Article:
Nicholas Pardini:
And also, you had massive deflation, or just no price appreciation in general things that people spend money on outside of housing, such as food, such as transportation. If you look at, example, airlines, prior to this event, airlines relative to average wages has been all time lows. That’s why we’ve had such a big boom in tourism. And consumer goods, and everything except, really, for housing, health care and education, food prices, energy, all fell drastically the last 10 years relative to incomes. And because of that, people were able to spend a larger percentage of their disposable income on rent and mortgages. If you start to see the prices of other stuff increase, especially given how low of a base we have now on a lot of commodities, the remaining amount of money to be spent on rent and mortgages as a percent of income is just, isn’t available anymore.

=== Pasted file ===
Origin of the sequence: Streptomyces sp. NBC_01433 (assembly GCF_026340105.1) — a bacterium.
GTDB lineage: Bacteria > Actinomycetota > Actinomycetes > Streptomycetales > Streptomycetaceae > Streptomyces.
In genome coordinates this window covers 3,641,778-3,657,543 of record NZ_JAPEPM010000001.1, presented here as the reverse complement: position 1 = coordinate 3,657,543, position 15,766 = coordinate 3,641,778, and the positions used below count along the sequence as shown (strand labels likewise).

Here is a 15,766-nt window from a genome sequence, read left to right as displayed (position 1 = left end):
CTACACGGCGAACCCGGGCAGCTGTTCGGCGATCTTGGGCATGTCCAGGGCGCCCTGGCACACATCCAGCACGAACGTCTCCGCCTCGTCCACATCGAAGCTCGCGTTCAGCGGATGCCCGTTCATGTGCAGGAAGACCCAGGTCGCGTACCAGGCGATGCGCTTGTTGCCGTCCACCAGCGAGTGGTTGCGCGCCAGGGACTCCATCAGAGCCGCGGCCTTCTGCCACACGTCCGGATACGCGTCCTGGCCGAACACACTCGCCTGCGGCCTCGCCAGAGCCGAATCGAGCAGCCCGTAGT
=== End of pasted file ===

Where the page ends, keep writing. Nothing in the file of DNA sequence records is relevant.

Nicholas Pardini:
So I think you’ll have the reverse type of inflation where housing inflation will be flat or lower than general CPI, and other goods will be much higher.

Tobias Carlisle:
So what’s a good analog for that? Is it 70s with stagflation?

Nicholas Pardini:
I think it was 70s on the lighter scale, I would say. It would take a lot … I mean, if you look at just the debt to GDP levels of the US, if we were trying to get debt GDP back down to pre ’08 levels, which would be 60% of GDP and maintain the 2019 deficit, which was 4.6% of GDP. Then you would need to have inflation average 9.2% to get those real debt levels down. I don’t really think anybody has the goal of getting debt to GDP down to 60%, but I think you could see a consistent four to 6% inflation rate. The tricky part is that, will you see in the CPI? Because all the political incentives in terms of COLA adjustments and tax brackets, and a variety of other fiscal issues, have incentives to keep that down.